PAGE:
On 3 November 2020, the United States electorate will head to the polls to decide who will lead the world’s most powerful nation in the next four years. As Donald Trump and Joe Biden battle it out to be the chief architect and implementer of US foreign policy, one issue looms large, and unsurprisingly, a crucial talking point in the election: China.

Of particular interest by economists, as well as wealth managers around the world, are the issues concerning trade and investment.

In 2018, China saw a huge increase in tariff on imports to the US. This is a calculated effort from the Trump administration to force Beijing to reduce subsidies on manufacturing companies based in China and curb their difficult demands on US companies.

In January 2020, the two countries came to agreement by signing a trade deal which knocked back some of the tariff rates but failed to address the major issues. This was after an entire year of back and forth on tariff which considerably slowed and depreciated the economy on a global scale.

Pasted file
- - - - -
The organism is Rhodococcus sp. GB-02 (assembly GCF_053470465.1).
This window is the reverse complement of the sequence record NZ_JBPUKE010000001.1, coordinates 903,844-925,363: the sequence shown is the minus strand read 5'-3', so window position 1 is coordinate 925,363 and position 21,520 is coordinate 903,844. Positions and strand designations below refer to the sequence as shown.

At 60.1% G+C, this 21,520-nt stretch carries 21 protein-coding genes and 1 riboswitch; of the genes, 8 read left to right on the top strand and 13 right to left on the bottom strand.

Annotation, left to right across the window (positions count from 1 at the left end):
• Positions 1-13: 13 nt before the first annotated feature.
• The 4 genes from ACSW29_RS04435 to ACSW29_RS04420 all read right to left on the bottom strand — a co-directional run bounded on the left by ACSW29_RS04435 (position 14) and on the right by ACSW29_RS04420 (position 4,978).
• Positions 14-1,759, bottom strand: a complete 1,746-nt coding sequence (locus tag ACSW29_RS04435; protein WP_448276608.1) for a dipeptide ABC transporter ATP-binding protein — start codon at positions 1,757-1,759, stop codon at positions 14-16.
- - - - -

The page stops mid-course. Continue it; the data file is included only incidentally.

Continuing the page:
Nonetheless, Beijing has promised to increase import of US goods worth 200 billion dollars in the space of twenty-four months.

In the meantime, the US government is pushing to have American companies cease manufacturing and sourcing of materials from China. 

US Companies’ Reaction to Trade Issues

These new restrictions have predictably caused US companies untold tension and pessimism. Every day, the chances of the trade tensions reducing or ending grows slimmer because neither Beijing nor Washington are showing signs of relenting. None of the companies are looking forward to the threat of moving their companies over to the States.